E-Malt.com News article: UK: Growing whisky industry requires more barley plantings in Scotland
Scotland’s second largest export behind oil-and-gas is whisky, but to make enough whisky to account for all the ‘wee drams’ enjoyed around the world, barley is an essential ingredient, abc.net.au reported on September 23.
The whisky industry is Scotland is worth £4 billion per year, with around 40 bottles shipped overseas each second according to the Scottish Whisky Association.
The last decade has seen demand for whisky expand although more recently that demand has levelled off.
The increase in sales over the last 10 years has translated to changes in Scottish paddocks with farmers dedicating more land to growing barley.
Demand for the crop is so high that it has even been sourced from England.
In Scotland about 500,000 hectares of cereal crops are grown with more than half of that land dedicated to growing spring barley.
The region produces about 1.7 million tonnes of barley a year, compared to Australia's average annual production of around seven million tonnes.
Aberdeenshire farmer Richard Stephen, from Scotland's north east, says barley yields can be up around nine tonnes per hectare.
"Getting a good period of weather to get the crop in and out is the biggest problem," he said.
"We don't tend to get drought or floods or anything like that."
"There's been more spring barley coming back in, because the whisky trade has expanded massively with Chinese and Indian exports.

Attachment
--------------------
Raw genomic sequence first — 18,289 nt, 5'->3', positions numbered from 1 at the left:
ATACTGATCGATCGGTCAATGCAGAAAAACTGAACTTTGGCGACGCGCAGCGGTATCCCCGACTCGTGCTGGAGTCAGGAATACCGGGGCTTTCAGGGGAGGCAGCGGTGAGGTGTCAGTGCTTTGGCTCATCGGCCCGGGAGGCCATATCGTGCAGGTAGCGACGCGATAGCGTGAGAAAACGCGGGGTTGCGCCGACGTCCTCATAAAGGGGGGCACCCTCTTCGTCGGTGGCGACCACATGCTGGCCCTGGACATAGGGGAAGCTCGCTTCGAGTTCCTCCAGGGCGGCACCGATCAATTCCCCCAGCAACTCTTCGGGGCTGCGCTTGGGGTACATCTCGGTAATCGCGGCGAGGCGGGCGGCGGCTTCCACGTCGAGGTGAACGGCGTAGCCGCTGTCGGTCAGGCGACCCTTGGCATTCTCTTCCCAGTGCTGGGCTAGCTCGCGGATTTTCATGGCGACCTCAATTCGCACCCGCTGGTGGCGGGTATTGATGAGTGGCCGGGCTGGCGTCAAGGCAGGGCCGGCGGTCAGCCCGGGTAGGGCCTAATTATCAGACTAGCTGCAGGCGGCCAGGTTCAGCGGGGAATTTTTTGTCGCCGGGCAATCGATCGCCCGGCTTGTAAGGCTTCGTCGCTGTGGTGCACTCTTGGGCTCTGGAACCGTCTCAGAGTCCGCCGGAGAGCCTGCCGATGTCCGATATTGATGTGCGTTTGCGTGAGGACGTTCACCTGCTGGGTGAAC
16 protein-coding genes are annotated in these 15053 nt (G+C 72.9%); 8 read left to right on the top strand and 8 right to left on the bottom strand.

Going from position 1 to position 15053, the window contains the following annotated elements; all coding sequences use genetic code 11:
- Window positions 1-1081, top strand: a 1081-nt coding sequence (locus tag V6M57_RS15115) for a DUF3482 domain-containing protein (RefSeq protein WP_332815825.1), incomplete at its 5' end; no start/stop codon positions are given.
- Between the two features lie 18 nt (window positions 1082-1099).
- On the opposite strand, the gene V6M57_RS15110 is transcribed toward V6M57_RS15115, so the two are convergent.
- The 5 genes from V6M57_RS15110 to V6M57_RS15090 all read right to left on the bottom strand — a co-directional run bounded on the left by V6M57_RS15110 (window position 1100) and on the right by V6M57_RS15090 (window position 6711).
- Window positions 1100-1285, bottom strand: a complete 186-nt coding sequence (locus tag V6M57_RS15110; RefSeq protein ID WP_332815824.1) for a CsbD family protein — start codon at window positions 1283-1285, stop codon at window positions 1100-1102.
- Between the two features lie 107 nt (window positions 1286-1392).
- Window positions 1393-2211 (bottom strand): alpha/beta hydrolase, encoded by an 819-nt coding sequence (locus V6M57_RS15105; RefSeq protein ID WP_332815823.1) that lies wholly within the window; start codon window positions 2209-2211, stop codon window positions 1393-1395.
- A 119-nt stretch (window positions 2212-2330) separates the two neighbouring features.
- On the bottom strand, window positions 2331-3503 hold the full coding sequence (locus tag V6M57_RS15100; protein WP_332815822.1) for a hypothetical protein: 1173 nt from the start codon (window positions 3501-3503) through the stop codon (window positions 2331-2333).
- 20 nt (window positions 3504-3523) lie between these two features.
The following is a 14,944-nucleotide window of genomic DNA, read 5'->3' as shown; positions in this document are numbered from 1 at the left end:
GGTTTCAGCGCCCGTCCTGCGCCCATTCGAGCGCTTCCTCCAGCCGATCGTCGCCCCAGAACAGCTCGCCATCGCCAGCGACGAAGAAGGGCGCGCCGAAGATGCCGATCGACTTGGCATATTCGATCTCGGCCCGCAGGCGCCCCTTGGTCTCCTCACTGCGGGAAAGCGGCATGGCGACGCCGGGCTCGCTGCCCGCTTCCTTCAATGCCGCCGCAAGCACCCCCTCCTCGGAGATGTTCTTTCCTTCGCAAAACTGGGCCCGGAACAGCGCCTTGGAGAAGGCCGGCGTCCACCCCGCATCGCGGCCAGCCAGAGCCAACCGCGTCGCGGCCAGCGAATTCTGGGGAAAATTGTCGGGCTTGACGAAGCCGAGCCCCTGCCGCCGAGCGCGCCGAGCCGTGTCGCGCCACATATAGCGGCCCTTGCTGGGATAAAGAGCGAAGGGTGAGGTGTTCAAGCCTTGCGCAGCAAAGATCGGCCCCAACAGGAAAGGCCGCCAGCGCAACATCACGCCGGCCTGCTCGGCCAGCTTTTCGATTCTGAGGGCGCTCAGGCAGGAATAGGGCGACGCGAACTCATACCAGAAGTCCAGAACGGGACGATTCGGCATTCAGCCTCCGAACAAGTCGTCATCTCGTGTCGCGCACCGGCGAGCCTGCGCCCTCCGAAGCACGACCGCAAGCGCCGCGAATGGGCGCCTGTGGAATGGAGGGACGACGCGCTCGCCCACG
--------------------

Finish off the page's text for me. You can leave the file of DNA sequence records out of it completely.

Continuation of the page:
"We're producing a lot more spring malting barley than we used to."
Mr Steven says malt barley prices are variable but a lot of contract barley has sold at £170 per tonne for malt.
Minimum till has become standard practice in Australia with less farmers ploughing paddocks to sow crops.
However, in the United kingdom, ploughing is still common practice when growing grain.
Perthshire farmer Adrian Ivory says minimum till hasn't caught on.
"We have found that with minimum till there's a lot of problems with bullet weeds. Our average field size on this farm is 38 acres, so that is important."
Generally the limiting factor to growing grain in Scotland is the wet, cold conditions.
However, this season warm conditions reduced yields at Mr Ivory's farm.
"This year we had a really hot July, which actually had a really negative effect on wheat yield.
"The wheat crops were looking fantastic but they just died on their feet.
Mr Ivory says the winter was mild compared to normal conditions where they would have a week of minus 10 degree conditions.
"This year we had one frost. The crops got a lot of disease, because there was no frost or snow to kill it off.
"Where we sit, it's north of Moscow. It can get cold here."
Unlike in Australia, farmers in the United Kingdom receive subsidies for the land they farm and the products they grow.
"Subsidies make up about 15 per cent of our income. We'd like to see them gone, but if they're gone from us, they have to go from the whole of Europe."
24 September, 2014